April 27, 2020


One of my colleagues had planned to attend a conference last week to present a paper. Due to a worldwide pandemic, that conference (and countless others) could not gather in-person. In this case, the conference organizer was able to pivot and move the event online.

I've long had a love/hate relationship with conferences. They are incredible for meeting people and networking with others in your field. Conferences also tend to require a lot of travel back and forth, which often feels like wasted time. Conferences are not cheap to attend. Once you are there, the tedium might be summed up in presenters that love writing long bio's for short talks.

A consistent theme of our lives during (and after) the coronavirus will be marked by what opportunities and limits the crisis provides.

Conferences, like so many things, will be changed by this. In fact, it will likely be quite a while before in-person conferences return. If that be the case, conference sponsors will have to consider what is important about the conference going experience. Some will thrive with the new medium and others will not. What does eliminating travel and lodging make possible? What makes a good presenter on a small screen versus a large stage? If conferences can be more affordable due to less overhead, does that change who (is able to) attends? How does one accommodate the most important part (if we're honest) about conferences–the hallway conversation–when there's no hallway?!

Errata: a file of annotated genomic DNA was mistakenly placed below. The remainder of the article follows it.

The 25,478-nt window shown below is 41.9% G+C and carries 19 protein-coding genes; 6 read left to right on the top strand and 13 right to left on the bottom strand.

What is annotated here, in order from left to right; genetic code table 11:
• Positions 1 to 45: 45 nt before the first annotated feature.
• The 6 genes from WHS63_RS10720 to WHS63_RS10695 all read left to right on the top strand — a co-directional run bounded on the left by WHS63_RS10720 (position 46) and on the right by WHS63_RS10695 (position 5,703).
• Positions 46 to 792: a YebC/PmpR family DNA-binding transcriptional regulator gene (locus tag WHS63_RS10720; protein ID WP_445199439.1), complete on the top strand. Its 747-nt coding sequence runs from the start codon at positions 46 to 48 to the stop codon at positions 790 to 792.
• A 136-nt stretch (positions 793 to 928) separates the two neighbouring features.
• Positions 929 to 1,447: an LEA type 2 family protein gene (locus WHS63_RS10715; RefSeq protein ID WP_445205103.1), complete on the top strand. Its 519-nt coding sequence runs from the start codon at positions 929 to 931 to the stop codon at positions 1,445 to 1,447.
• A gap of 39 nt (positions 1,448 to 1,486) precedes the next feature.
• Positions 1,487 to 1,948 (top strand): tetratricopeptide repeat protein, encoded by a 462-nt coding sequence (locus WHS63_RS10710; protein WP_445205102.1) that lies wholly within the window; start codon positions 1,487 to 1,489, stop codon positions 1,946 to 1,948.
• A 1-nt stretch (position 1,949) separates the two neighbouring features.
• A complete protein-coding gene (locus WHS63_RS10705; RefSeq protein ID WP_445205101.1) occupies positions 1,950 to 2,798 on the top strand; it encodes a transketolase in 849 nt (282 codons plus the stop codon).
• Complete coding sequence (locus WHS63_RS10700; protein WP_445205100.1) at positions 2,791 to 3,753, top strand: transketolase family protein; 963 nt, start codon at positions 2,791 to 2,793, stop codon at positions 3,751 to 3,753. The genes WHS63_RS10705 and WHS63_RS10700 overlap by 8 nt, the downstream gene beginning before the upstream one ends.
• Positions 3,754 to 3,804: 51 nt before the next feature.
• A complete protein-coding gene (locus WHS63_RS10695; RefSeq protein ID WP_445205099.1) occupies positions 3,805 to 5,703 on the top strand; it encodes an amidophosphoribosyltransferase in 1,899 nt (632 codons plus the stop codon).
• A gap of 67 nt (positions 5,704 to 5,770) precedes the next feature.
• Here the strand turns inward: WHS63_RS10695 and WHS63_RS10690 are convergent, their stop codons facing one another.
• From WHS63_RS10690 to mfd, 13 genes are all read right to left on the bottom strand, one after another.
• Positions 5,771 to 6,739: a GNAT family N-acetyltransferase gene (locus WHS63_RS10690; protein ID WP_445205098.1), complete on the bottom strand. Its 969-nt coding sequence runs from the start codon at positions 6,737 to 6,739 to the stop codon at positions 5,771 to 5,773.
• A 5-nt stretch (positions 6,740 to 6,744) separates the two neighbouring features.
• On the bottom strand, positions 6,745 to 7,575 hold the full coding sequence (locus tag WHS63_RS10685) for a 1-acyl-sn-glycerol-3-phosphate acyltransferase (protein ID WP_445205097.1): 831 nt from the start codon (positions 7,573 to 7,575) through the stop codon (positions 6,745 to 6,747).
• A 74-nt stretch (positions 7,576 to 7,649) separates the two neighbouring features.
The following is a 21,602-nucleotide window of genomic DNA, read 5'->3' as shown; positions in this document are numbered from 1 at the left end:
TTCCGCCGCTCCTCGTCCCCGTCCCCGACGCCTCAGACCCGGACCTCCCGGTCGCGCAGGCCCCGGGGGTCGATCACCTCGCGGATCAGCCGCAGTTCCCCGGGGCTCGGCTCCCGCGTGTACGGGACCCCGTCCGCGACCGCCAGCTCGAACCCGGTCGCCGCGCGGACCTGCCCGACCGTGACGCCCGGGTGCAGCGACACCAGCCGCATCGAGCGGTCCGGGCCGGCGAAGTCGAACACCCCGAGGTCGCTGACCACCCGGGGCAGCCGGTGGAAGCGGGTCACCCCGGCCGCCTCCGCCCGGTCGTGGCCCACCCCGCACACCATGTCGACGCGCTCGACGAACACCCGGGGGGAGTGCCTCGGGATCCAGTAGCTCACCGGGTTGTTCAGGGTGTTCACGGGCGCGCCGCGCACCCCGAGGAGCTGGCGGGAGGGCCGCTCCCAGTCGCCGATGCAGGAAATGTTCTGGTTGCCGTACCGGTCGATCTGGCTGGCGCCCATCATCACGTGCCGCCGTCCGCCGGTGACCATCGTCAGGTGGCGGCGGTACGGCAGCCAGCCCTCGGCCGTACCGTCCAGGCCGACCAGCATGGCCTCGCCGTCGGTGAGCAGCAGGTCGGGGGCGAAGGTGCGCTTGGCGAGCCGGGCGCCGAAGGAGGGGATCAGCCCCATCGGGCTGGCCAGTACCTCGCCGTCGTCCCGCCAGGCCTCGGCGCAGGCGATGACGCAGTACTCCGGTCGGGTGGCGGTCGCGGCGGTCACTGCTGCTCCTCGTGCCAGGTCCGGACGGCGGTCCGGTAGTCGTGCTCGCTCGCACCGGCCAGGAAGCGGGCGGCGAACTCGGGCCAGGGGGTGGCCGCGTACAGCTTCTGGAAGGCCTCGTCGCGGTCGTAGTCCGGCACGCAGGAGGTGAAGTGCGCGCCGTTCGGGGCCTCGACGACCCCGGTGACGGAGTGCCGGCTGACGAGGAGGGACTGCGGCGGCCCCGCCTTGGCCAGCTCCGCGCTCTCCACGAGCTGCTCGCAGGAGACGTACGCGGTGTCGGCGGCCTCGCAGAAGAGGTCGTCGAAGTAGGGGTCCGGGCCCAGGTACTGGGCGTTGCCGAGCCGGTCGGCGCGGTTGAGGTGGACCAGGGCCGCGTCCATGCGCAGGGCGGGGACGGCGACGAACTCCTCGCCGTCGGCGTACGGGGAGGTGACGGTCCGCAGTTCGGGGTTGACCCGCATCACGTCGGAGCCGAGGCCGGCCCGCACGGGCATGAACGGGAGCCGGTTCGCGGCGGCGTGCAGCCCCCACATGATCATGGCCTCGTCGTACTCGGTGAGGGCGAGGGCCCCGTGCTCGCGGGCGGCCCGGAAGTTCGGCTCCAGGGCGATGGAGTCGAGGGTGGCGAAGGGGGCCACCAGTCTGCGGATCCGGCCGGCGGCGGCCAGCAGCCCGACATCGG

Opportunities and limits.

What are your new limits? What are your new opportunities?

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